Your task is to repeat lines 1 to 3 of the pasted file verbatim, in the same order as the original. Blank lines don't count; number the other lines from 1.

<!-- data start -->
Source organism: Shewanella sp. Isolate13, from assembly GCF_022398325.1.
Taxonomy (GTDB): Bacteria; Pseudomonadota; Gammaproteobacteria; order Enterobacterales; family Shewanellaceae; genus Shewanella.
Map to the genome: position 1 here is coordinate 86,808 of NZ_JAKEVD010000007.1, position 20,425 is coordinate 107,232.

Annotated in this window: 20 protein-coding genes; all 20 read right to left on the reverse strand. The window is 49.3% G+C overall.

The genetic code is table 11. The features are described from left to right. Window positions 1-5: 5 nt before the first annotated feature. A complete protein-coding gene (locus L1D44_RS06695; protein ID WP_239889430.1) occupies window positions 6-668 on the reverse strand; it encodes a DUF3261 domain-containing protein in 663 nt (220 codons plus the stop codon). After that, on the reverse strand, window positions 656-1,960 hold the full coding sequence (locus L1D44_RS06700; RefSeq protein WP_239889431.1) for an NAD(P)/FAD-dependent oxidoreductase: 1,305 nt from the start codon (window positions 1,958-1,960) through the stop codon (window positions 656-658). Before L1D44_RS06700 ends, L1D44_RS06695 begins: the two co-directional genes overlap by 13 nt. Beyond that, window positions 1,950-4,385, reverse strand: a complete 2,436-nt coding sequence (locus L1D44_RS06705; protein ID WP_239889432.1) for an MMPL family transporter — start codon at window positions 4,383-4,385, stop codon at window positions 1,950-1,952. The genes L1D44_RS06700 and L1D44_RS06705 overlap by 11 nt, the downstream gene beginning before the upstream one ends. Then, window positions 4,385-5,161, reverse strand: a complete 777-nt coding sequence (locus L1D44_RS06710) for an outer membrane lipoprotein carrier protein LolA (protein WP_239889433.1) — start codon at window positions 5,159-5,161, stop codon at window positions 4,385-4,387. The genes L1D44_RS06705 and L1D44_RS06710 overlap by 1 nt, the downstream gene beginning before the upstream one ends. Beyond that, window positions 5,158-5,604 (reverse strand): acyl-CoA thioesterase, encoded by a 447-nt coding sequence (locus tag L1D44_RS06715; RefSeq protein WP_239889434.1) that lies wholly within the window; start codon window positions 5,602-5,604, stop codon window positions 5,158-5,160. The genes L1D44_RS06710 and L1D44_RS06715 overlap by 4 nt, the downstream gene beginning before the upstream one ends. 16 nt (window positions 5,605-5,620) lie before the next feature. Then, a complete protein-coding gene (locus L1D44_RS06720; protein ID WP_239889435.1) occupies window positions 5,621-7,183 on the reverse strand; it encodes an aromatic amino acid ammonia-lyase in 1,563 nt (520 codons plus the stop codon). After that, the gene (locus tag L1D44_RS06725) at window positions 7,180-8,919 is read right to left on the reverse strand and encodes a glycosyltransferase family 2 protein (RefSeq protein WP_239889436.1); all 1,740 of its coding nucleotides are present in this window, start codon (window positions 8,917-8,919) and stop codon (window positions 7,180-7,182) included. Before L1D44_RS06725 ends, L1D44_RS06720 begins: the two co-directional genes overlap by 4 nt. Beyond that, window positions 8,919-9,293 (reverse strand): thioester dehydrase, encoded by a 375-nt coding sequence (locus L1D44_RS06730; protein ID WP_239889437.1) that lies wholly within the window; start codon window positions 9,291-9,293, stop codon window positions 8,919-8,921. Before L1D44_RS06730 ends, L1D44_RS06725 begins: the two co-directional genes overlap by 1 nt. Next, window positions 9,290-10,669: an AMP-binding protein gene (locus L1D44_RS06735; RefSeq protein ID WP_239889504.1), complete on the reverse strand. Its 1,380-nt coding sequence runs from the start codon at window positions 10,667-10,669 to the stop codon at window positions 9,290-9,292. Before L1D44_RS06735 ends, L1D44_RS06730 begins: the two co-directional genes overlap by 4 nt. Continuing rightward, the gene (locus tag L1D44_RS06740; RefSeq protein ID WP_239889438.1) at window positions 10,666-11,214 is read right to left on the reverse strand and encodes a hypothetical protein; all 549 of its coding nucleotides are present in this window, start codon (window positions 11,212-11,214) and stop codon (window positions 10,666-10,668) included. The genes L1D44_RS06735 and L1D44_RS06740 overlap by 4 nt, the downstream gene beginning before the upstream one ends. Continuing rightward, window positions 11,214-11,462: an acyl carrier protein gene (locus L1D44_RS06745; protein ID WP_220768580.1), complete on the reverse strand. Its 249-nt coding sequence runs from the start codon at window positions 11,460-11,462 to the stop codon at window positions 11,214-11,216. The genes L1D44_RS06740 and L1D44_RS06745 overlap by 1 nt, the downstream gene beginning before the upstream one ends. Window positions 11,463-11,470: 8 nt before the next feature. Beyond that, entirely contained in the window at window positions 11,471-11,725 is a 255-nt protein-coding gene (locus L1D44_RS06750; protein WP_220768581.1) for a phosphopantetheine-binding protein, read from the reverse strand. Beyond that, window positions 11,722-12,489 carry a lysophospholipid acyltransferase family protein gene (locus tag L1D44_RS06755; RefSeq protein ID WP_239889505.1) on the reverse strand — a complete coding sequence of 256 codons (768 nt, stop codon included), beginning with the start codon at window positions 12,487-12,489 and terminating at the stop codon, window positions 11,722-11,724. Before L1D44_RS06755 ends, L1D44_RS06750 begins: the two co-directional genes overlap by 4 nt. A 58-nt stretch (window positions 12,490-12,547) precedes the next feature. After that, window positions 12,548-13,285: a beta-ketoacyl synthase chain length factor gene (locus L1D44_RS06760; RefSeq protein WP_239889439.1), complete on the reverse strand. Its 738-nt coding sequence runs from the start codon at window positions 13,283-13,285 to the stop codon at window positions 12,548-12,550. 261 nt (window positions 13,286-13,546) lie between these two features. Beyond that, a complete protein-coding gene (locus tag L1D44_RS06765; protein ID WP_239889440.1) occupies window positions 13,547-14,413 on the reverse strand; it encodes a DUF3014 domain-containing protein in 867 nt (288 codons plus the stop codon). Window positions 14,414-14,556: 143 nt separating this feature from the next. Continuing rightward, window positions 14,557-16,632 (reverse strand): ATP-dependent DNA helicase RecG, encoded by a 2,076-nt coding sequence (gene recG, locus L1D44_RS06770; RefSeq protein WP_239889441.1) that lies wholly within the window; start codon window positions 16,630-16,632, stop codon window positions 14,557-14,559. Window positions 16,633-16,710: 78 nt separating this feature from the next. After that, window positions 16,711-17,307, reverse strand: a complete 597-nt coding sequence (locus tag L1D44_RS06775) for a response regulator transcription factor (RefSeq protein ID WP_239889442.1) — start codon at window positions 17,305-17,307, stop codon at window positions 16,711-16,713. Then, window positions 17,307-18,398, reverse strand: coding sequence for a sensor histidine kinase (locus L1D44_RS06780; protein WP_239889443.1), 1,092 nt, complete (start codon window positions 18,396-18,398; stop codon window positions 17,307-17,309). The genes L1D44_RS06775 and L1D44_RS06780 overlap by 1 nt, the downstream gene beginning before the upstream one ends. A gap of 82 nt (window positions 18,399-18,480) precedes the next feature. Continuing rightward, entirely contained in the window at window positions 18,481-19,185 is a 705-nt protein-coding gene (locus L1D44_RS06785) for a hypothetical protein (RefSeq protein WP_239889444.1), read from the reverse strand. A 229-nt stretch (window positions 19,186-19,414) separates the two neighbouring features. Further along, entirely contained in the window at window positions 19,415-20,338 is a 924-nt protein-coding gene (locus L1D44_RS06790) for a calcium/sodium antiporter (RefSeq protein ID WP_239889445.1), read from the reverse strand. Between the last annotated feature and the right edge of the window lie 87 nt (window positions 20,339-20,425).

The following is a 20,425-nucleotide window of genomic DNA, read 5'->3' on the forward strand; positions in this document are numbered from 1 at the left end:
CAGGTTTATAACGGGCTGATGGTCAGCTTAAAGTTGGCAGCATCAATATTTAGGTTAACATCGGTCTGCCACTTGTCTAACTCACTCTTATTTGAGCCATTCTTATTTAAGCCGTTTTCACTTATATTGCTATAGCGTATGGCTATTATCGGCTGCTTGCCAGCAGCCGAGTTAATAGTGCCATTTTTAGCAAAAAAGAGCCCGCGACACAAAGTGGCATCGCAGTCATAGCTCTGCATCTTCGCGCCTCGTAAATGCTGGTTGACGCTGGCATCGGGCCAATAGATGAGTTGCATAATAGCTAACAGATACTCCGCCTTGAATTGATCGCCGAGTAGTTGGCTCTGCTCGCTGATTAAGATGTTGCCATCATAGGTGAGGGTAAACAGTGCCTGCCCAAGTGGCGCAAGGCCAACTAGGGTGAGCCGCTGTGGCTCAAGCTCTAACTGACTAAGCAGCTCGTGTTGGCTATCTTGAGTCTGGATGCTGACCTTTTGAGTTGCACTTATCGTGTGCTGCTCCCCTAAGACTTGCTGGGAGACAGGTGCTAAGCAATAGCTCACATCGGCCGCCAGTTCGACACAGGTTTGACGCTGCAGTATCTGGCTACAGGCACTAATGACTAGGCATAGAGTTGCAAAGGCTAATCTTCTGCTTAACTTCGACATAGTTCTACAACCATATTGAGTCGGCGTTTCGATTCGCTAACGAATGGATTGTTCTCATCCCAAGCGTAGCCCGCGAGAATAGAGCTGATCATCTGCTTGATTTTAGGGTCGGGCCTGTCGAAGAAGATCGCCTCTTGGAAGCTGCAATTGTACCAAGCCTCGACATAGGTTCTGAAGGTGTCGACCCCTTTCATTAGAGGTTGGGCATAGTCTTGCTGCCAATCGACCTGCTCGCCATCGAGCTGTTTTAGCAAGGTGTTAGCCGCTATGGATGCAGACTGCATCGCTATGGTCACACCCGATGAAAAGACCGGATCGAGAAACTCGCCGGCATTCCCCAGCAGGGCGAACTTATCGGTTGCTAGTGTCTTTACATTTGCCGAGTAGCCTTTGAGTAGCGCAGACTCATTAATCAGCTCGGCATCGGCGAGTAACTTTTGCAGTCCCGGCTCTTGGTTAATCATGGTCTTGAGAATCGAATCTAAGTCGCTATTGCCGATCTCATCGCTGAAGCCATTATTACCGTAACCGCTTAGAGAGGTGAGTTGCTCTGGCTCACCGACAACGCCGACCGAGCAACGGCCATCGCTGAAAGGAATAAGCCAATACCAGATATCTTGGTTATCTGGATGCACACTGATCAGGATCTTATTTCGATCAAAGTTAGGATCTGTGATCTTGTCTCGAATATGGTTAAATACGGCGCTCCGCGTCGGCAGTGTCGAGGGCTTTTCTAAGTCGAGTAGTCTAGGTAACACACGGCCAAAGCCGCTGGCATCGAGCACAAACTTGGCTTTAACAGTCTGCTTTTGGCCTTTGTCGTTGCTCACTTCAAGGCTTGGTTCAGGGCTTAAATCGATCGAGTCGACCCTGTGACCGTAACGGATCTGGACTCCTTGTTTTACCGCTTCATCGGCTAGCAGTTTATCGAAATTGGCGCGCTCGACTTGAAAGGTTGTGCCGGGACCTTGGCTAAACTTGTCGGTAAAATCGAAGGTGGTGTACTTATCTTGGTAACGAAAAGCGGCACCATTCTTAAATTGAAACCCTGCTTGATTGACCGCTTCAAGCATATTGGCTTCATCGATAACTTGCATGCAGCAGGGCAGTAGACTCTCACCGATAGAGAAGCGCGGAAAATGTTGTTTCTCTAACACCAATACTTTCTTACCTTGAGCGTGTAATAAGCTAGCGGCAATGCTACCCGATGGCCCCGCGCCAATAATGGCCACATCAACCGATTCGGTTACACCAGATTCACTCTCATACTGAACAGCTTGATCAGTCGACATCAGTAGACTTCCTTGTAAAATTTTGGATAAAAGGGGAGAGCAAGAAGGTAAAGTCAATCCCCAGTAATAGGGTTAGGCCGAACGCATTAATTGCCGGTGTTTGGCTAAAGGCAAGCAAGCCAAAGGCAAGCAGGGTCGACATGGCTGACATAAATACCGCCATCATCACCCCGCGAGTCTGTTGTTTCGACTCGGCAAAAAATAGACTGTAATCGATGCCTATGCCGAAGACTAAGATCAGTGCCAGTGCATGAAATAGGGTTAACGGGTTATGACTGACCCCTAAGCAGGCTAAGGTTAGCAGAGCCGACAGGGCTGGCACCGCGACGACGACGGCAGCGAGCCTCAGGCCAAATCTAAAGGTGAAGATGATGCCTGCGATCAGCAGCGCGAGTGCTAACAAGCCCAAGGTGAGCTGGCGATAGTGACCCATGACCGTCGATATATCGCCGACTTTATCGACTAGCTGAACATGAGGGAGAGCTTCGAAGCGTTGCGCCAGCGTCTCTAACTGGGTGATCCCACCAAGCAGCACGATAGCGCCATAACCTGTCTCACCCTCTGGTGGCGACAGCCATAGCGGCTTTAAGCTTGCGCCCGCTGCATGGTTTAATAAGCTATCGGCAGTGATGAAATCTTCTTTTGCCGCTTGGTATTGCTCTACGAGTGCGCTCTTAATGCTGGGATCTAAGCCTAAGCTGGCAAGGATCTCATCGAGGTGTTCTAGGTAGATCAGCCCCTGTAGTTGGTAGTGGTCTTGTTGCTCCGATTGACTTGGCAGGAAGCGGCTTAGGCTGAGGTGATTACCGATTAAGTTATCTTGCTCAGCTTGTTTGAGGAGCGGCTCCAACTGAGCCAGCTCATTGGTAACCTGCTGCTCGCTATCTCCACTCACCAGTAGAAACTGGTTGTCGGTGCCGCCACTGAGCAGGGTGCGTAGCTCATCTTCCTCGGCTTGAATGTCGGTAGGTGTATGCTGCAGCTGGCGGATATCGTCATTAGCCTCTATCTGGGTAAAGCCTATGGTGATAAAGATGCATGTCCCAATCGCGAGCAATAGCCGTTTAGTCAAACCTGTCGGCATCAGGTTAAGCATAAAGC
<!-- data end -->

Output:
Source organism: Shewanella sp. Isolate13, from assembly GCF_022398325.1.
Taxonomy (GTDB): Bacteria; Pseudomonadota; Gammaproteobacteria; order Enterobacterales; family Shewanellaceae; genus Shewanella.
Map to the genome: position 1 here is coordinate 86,808 of NZ_JAKEVD010000007.1, position 20,425 is coordinate 107,232.